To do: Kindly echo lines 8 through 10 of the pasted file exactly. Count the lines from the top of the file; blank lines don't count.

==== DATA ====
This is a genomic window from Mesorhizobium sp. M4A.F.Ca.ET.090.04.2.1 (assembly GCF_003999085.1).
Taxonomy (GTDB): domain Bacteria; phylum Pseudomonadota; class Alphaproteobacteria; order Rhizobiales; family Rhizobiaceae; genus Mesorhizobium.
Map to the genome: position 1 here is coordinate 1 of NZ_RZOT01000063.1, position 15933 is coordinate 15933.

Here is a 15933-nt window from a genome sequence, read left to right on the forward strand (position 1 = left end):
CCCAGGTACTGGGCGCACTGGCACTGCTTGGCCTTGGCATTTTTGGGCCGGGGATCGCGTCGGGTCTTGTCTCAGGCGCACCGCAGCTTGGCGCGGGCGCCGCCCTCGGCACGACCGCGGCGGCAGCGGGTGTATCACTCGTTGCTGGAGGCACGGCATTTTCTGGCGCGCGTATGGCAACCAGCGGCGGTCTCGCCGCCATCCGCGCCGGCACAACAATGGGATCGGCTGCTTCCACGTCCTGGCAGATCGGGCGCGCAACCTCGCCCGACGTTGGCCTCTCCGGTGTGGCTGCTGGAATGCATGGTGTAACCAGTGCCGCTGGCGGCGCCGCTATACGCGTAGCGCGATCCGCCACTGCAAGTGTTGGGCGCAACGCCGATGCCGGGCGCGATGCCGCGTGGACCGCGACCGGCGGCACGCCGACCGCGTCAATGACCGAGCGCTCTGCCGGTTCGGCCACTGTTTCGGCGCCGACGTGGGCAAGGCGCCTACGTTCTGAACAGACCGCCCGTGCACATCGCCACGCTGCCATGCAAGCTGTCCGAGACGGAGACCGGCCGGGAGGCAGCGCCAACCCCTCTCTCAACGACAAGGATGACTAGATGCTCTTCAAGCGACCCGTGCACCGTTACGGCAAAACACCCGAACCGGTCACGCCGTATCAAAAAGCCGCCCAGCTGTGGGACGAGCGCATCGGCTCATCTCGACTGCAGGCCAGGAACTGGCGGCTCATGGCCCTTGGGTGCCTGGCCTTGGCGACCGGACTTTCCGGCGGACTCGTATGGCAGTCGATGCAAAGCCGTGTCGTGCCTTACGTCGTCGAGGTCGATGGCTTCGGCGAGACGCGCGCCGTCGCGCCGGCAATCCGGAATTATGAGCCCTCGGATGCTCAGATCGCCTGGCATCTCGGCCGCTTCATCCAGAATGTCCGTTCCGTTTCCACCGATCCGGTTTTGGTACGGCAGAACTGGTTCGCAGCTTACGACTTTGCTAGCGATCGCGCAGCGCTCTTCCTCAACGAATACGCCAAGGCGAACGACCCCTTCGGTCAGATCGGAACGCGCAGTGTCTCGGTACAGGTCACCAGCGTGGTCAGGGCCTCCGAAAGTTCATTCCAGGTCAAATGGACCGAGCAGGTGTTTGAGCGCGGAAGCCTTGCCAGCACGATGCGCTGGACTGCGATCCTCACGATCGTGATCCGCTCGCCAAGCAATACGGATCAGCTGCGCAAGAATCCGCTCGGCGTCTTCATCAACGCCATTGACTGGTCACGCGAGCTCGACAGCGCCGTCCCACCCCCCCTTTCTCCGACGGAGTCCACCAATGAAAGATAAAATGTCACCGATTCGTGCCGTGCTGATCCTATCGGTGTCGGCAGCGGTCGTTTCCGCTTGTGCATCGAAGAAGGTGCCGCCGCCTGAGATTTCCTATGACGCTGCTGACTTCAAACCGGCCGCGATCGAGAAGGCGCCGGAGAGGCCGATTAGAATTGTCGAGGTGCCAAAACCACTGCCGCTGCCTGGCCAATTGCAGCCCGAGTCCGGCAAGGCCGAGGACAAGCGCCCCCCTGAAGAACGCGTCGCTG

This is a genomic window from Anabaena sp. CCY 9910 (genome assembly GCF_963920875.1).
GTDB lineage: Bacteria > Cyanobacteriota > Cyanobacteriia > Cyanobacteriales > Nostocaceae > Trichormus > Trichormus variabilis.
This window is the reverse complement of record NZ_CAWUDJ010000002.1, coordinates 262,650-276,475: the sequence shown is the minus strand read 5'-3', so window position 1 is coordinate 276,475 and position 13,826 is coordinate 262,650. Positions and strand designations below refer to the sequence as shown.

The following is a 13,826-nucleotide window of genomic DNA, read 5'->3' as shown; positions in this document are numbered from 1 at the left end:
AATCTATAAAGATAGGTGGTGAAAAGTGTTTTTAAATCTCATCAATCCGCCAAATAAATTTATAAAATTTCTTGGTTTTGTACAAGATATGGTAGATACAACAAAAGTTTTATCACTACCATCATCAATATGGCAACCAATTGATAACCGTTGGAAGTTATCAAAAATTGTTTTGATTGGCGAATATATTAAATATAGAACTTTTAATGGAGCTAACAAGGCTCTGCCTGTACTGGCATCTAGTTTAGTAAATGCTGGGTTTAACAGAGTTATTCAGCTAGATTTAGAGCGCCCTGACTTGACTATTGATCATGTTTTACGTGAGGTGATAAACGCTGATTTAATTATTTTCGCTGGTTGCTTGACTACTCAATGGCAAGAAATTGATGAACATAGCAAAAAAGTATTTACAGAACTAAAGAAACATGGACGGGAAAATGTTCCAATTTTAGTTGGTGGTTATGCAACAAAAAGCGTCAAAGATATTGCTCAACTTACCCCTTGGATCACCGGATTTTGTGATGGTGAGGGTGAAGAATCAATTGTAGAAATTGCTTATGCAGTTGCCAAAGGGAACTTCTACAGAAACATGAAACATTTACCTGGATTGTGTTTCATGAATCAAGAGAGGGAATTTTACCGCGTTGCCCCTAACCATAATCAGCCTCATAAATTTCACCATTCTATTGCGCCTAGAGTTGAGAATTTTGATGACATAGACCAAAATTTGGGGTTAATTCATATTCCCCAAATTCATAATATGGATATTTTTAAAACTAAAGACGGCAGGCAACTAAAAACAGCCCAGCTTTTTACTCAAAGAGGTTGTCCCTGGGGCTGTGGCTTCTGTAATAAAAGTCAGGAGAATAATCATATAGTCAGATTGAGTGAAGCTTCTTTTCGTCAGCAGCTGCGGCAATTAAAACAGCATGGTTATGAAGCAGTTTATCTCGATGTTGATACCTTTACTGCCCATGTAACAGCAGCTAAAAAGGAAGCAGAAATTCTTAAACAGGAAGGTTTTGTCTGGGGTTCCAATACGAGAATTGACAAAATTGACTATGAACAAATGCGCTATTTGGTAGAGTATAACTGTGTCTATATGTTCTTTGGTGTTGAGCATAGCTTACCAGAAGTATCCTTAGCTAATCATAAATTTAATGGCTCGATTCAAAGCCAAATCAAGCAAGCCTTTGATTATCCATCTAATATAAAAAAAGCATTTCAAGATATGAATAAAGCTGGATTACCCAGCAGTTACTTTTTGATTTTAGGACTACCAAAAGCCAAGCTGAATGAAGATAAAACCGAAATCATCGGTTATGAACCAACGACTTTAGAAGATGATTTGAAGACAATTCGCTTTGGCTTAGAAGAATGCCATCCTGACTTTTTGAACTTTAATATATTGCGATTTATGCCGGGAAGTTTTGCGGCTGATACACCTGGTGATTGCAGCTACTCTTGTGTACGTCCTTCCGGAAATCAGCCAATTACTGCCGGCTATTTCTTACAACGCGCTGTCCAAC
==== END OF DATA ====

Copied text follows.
This window is the reverse complement of record NZ_CAWUDJ010000002.1, coordinates 262,650-276,475: the sequence shown is the minus strand read 5'-3', so window position 1 is coordinate 276,475 and position 13,826 is coordinate 262,650. Positions and strand designations below refer to the sequence as shown.

The following is a 13,826-nucleotide window of genomic DNA, read 5'->3' as shown; positions in this document are numbered from 1 at the left end:
AATCTATAAAGATAGGTGGTGAAAAGTGTTTTTAAATCTCATCAATCCGCCAAATAAATTTATAAAATTTCTTGGTTTTGTACAAGATATGGTAGATACAACAAAAGTTTTATCACTACCATCATCAATATGGCAACCAATTGATAACCGTTGGAAGTTATCAAAAATTGTTTTGATTGGCGAATATATTAAATATAGAACTTTTAATGGAGCTAACAAGGCTCTGCCTGTACTGGCATCTAGTTTAGTAAATGCTGGGTTTAACAGAGTTATTCAGCTAGATTTAGAGCGCCCTGACTTGACTATTGATCATGTTTTACGTGAGGTGATAAACGCTGATTTAATTATTTTCGCTGGTTGCTTGACTACTCAATGGCAAGAAATTGATGAACATAGCAAAAAAGTATTTACAGAACTAAAGAAACATGGACGGGAAAATGTTCCAATTTTAGTTGGTGGTTATGCAACAAAAAGCGTCAAAGATATTGCTCAACTTACCCCTTGGATCACCGGATTTTGTGATGGTGAGGGTGAAGAATCAATTGTAGAAATTGCTTATGCAGTTGCCAAAGGGAACTTCTACAGAAACATGAAACATTTACCTGGATTGTGTTTCATGAATCAAGAGAGGGAATTTTACCGCGTTGCCCCTAACCATAATCAGCCTCATAAATTTCACCATTCTATTGCGCCTAGAGTTGAGAATTTTGATGACATAGACCAAAATTTGGGGTTAATTCATATTCCCCAAATTCATAATATGGATATTTTTAAAACTAAAGACGGCAGGCAACTAAAAACAGCCCAGCTTTTTACTCAAAGAGGTTGTCCCTGGGGCTGTGGCTTCTGTAATAAAAGTCAGGAGAATAATCATATAGTCAGATTGAGTGAAGCTTCTTTTCGTCAGCAGCTGCGGCAATTAAAACAGCATGGTTATGAAGCAGTTTATCTCGATGTTGATACCTTTACTGCCCATGTAACAGCAGCTAAAAAGGAAGCAGAAATTCTTAAACAGGAAGGTTTTGTCTGGGGTTCCAATACGAGAATTGACAAAATTGACTATGAACAAATGCGCTATTTGGTAGAGTATAACTGTGTCTATATGTTCTTTGGTGTTGAGCATAGCTTACCAGAAGTATCCTTAGCTAATCATAAATTTAATGGCTCGATTCAAAGCCAAATCAAGCAAGCCTTTGATTATCCATCTAATATAAAAAAAGCATTTCAAGATATGAATAAAGCTGGATTACCCAGCAGTTACTTTTTGATTTTAGGACTACCAAAAGCCAAGCTGAATGAAGATAAAACCGAAATCATCGGTTATGAACCAACGACTTTAGAAGATGATTTGAAGACAATTCGCTTTGGCTTAGAAGAATGCCATCCTGACTTTTTGAACTTTAATATATTGCGATTTATGCCGGGAAGTTTTGCGGCTGATACACCTGGTGATTGCAGCTACTCTTGTGTACGTCCTTCCGGAAATCAGCCAATTACTGCCGGCTATTTCTTACAACGCGCTGTCCAAC